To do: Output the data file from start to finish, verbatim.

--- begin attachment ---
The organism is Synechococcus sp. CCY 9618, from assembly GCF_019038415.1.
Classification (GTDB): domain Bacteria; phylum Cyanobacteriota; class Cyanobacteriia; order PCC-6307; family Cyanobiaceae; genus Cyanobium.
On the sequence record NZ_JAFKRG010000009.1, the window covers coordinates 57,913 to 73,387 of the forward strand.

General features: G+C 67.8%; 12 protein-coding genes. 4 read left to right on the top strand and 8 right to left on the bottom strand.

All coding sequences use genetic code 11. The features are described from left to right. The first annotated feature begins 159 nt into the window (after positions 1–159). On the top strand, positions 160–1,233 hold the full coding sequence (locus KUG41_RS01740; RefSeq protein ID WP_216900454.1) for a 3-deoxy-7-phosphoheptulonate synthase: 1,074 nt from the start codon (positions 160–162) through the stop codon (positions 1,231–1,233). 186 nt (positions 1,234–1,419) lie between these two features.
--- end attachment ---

The organism is Synechococcus sp. CCY 9618, from assembly GCF_019038415.1.
Classification (GTDB): domain Bacteria; phylum Cyanobacteriota; class Cyanobacteriia; order PCC-6307; family Cyanobiaceae; genus Cyanobium.
On the sequence record NZ_JAFKRG010000009.1, the window covers coordinates 57,913 to 73,387 of the forward strand.

General features: G+C 67.8%; 12 protein-coding genes. 4 read left to right on the top strand and 8 right to left on the bottom strand.

All coding sequences use genetic code 11. The features are described from left to right. The first annotated feature begins 159 nt into the window (after positions 1–159). On the top strand, positions 160–1,233 hold the full coding sequence (locus KUG41_RS01740; RefSeq protein ID WP_216900454.1) for a 3-deoxy-7-phosphoheptulonate synthase: 1,074 nt from the start codon (positions 160–162) through the stop codon (positions 1,231–1,233). 186 nt (positions 1,234–1,419) lie between these two features.